Hasegawa 1/72 F-100D Super Sabre™ Combo
|PRICE:||3060 yen (a bit over $30 at today's rate)|
|REVIEWER:||Scott Van Aken|
|NOTES:||Two complete kits|
America's first supersonic fighter (at least able to go supersonic in a straight line) was the F-100. North American at the time was one of the premier aircraft manufacturers, well known for innovative and sturdy aircraft that would get the job done with minimal fuss. Very much a child of its time, the F-100 was initially armed with four cannon, but later was outfitted to carry bombs and even later, both air to air and air to ground missiles. Such was the success of the type that it served with distinction in Vietnam until replaced by the F-105. It then soldiered on in the ANG until nearly 1980.
In addition to the USAF, the F-100 was flown by France, Denmark, and Turkey in Europe. It was also heavily utilized by the RoCAF on Taiwan, most of these planes being F-100As updated with the later fin and other equipment. Several were lost flying intelligence missions over communist China.
Back in the early 1970s, Hasegawa pretty well held the lead in terms of the USAF's Century Series fighter kits in 1/72 scale. True, today, these things are woefully inadequate in terms of detail and most modelers will shun this one. However, they are pretty inexpensive as things go, especially when ordering direct and do make into quite passable models for one's display shelves.
Originally this was molded in an olive drab and today's boxing is in light grey. I was surprised at now nice the molds still are. Apparently Hasegawa takes very good care of their moldings. The cockpit is quite Spartan consisting of little more than a seat with radio bits behind it, a floor and a pilot to put into the seat. The instrument panel is molded in with the panel anti-glare panel and takes a decal for instruments.
The instructions don't indicate any nose weight, but I'd add some just to be sure. Both the intake and exhaust pieces are somewhat shallow, but no worse than what you'd get on the ESCI kit. You only get the early exhaust so if modeling something from its later history where it had the F-102 burner can, you'll have to source that from somewhere else. The kit has a single piece canopy to cover your pretty empty cockpit. Wings have a full span lower wing with upper halves and separate fences on the outer wings. All of the pylon holes are already opened up.
Wheel wells are equally Spartan as the cockpt with no real detail. Fortunately, the inner gear doors will cover up much of that. The speed brake can be positioned down if one wishes. There is also a separate tail bumper. Gear legs are fairly well done, though a bit light on detailing. The nose gear on many early kits had issues with alignment on the nose wheels, but it seems that that has been corrected. You get two different refueling probes, an early straight one and later curved version. Note that not all 'foreign' planes had this so if modeling one of the options, that will require the holes being filled.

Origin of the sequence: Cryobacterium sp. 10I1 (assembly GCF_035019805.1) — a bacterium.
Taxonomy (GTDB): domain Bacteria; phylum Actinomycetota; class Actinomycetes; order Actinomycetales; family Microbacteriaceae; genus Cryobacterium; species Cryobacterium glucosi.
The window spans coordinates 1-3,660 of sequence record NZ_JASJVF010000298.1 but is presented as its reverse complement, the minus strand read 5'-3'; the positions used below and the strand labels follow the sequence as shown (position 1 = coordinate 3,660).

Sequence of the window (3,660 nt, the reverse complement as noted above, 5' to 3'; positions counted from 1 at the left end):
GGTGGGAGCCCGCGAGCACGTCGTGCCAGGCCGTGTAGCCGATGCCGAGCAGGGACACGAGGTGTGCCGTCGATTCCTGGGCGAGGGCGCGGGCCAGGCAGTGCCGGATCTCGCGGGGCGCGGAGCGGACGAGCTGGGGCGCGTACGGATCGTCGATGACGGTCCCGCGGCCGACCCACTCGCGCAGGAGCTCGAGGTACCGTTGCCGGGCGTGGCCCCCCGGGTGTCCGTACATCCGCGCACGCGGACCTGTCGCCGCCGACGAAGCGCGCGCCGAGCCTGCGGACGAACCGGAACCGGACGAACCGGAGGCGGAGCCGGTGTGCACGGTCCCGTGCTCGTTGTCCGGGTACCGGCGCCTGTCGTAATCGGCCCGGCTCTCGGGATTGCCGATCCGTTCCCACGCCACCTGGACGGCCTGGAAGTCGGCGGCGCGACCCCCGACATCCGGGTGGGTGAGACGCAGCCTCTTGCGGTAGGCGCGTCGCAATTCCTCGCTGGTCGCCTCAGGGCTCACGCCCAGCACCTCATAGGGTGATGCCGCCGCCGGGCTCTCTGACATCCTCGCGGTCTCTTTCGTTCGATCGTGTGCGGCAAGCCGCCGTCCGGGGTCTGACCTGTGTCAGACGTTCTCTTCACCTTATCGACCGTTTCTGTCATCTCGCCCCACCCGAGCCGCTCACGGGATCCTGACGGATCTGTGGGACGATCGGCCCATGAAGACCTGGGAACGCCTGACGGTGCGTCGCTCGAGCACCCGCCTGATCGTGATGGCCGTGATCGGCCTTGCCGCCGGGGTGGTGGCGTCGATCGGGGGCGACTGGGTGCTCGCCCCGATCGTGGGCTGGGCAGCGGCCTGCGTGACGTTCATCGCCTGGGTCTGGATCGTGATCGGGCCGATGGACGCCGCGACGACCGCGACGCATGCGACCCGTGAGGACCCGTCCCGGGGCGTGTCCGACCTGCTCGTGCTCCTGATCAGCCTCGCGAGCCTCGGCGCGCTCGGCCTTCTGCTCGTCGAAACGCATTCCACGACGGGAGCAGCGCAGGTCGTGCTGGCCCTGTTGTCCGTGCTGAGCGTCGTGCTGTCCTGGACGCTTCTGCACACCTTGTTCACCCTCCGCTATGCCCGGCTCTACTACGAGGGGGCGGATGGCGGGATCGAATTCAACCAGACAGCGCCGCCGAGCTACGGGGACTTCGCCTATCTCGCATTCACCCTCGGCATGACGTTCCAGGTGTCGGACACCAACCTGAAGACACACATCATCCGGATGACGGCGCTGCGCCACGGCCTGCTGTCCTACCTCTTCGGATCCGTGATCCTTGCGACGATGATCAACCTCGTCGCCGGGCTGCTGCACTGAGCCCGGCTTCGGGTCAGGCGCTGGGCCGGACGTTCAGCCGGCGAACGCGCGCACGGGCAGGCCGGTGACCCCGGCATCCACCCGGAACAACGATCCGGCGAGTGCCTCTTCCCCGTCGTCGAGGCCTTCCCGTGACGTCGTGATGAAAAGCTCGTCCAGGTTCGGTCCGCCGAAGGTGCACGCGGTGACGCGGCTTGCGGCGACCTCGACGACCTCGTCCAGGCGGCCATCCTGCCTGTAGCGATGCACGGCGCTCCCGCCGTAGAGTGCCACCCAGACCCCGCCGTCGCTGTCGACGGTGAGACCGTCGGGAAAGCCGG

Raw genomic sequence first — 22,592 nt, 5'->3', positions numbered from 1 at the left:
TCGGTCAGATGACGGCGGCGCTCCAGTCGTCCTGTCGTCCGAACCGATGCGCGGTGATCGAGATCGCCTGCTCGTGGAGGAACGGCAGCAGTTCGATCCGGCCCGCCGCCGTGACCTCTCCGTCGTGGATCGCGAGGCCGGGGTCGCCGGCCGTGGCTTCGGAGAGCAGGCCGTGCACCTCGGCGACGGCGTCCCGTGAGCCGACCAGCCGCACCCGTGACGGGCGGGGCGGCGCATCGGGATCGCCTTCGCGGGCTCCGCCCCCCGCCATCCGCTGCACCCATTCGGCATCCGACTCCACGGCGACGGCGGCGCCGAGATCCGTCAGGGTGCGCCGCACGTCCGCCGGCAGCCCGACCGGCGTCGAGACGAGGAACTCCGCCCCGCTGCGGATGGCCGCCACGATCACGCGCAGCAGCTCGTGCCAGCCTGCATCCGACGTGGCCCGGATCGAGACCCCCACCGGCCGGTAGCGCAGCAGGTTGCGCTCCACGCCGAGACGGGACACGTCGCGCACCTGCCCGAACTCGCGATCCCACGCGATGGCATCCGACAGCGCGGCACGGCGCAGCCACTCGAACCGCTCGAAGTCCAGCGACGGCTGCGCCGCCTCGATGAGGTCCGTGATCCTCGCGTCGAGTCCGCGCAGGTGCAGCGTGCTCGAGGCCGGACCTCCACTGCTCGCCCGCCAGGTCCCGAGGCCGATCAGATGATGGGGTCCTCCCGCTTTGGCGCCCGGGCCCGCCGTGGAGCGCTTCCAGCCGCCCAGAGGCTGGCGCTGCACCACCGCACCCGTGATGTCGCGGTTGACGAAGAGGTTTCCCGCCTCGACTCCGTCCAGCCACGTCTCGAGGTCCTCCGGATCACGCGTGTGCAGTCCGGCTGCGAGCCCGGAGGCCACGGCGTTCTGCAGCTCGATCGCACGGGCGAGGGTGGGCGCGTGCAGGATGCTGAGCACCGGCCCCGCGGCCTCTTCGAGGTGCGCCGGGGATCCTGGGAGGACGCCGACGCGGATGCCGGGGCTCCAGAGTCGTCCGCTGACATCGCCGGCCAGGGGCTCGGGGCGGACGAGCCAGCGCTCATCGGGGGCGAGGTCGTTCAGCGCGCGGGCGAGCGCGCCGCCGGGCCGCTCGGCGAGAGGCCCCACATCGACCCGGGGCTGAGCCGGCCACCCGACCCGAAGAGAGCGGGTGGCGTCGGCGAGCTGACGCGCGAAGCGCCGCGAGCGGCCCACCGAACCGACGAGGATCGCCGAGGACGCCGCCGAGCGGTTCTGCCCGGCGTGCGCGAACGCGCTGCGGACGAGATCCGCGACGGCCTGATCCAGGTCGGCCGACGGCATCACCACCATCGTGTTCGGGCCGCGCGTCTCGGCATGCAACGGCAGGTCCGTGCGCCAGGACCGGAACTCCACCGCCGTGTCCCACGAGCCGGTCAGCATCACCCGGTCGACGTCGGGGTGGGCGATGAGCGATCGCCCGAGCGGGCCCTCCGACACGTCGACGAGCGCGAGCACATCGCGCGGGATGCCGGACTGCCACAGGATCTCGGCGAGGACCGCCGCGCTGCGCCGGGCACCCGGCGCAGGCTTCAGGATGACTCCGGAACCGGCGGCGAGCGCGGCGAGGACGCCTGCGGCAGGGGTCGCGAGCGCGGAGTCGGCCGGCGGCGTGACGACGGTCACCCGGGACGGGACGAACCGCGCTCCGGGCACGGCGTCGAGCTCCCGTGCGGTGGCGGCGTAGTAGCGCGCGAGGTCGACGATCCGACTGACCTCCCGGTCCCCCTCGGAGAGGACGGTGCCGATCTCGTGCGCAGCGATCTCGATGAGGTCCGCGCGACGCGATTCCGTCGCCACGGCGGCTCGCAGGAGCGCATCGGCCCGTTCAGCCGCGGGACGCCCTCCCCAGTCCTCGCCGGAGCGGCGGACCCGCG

The kit comes with the long 335 gallon fuel tanks as well as the small 200 gallon versions. Note that the centerline has what is shown as a 'practice bomb'. I'd fill those holes and not use this bit. There are Bullpups for the inner pylon or one can attach dual Sidewinders. The Sidewinder pylon is wrong as it should be a Y shape, but the kit provides a T. The Sidewinders themselves are rather basic.
Instructions have been upgraded to modern standards with Gunze paint references. There are three markings options with two units. The yellow striped tail is with the 493 TFS in 1959. A near identical scheme with the same serial is listed as 2004? Probably a museum plane. The other is with EC 2/11 with the French Air Force in the early 1960s before the type was camouflaged. Decals are very nicely done. If you don't like what's on the sheet, there are aftemarket.
I am not sure how many folks will actually be interested in purchasing this kit. Hasegawa has very much made its money on this one and adding it to their Combo boxing series provides a pair of these kits for what is a good deal on a per-kit cost. However, the kit is very much old school and those who are not used to these older Hasegawa kits may find the lack of detailing to be a minus. There are not a ton of parts and that should equate into a fairly quick build. Those who want a contest quality model will shun this one big time. Those who want a reasonably priced pair of kits and don't mind ordering from overseas, will end up with a pair of nice shelf models.
June 2016 Thanks to me for the preview kit. If you would like your product reviewed fairly and fairly quickly, please contactthe editor or see other details in the Back to the Main Page Back to the Review Index Page Back to the Previews Index Page
Thanks to me for the preview kit.
If you would like your product reviewed fairly and fairly quickly, please contactthe editor or see other details in the
Back to the Main Page
Back to the Review Index Page
Back to the Previews Index Page